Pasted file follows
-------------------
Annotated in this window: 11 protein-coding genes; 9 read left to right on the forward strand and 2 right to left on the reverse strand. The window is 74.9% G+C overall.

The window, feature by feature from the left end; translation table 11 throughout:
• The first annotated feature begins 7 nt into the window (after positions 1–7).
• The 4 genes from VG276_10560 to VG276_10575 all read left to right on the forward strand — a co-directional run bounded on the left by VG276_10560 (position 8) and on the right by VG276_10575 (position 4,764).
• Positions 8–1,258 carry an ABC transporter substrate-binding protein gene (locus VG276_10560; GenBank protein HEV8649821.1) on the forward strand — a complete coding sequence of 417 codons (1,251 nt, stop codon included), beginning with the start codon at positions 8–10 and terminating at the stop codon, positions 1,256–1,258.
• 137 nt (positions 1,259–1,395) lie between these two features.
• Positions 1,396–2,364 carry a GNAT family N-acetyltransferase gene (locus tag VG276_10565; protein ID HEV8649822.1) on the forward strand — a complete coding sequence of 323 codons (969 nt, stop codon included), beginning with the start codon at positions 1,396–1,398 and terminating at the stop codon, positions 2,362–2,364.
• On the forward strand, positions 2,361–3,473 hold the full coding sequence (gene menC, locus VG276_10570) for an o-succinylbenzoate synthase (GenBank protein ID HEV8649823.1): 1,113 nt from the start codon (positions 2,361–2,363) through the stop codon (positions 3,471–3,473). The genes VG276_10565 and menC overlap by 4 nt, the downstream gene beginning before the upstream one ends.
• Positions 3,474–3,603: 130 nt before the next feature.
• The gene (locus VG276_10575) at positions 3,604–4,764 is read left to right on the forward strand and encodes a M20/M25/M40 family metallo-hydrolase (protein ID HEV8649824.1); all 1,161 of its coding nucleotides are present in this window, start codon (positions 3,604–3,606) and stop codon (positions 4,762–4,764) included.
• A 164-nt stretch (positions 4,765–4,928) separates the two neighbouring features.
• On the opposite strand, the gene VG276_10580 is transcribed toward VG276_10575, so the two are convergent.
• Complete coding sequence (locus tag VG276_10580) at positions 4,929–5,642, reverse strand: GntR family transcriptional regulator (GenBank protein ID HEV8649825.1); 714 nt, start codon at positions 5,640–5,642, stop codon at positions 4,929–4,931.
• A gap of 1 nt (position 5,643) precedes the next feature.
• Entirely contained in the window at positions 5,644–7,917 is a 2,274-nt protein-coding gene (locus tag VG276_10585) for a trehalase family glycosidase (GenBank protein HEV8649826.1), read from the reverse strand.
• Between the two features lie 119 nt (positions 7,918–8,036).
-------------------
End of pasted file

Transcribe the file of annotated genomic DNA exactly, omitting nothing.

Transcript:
Annotated in this window: 11 protein-coding genes; 9 read left to right on the forward strand and 2 right to left on the reverse strand. The window is 74.9% G+C overall.

The window, feature by feature from the left end; translation table 11 throughout:
• The first annotated feature begins 7 nt into the window (after positions 1–7).
• The 4 genes from VG276_10560 to VG276_10575 all read left to right on the forward strand — a co-directional run bounded on the left by VG276_10560 (position 8) and on the right by VG276_10575 (position 4,764).
• Positions 8–1,258 carry an ABC transporter substrate-binding protein gene (locus VG276_10560; GenBank protein HEV8649821.1) on the forward strand — a complete coding sequence of 417 codons (1,251 nt, stop codon included), beginning with the start codon at positions 8–10 and terminating at the stop codon, positions 1,256–1,258.
• 137 nt (positions 1,259–1,395) lie between these two features.
• Positions 1,396–2,364 carry a GNAT family N-acetyltransferase gene (locus tag VG276_10565; protein ID HEV8649822.1) on the forward strand — a complete coding sequence of 323 codons (969 nt, stop codon included), beginning with the start codon at positions 1,396–1,398 and terminating at the stop codon, positions 2,362–2,364.
• On the forward strand, positions 2,361–3,473 hold the full coding sequence (gene menC, locus VG276_10570) for an o-succinylbenzoate synthase (GenBank protein ID HEV8649823.1): 1,113 nt from the start codon (positions 2,361–2,363) through the stop codon (positions 3,471–3,473). The genes VG276_10565 and menC overlap by 4 nt, the downstream gene beginning before the upstream one ends.
• Positions 3,474–3,603: 130 nt before the next feature.
• The gene (locus VG276_10575) at positions 3,604–4,764 is read left to right on the forward strand and encodes a M20/M25/M40 family metallo-hydrolase (protein ID HEV8649824.1); all 1,161 of its coding nucleotides are present in this window, start codon (positions 3,604–3,606) and stop codon (positions 4,762–4,764) included.
• A 164-nt stretch (positions 4,765–4,928) separates the two neighbouring features.
• On the opposite strand, the gene VG276_10580 is transcribed toward VG276_10575, so the two are convergent.
• Complete coding sequence (locus tag VG276_10580) at positions 4,929–5,642, reverse strand: GntR family transcriptional regulator (GenBank protein ID HEV8649825.1); 714 nt, start codon at positions 5,640–5,642, stop codon at positions 4,929–4,931.
• A gap of 1 nt (position 5,643) precedes the next feature.
• Entirely contained in the window at positions 5,644–7,917 is a 2,274-nt protein-coding gene (locus tag VG276_10585) for a trehalase family glycosidase (GenBank protein HEV8649826.1), read from the reverse strand.
• Between the two features lie 119 nt (positions 7,918–8,036).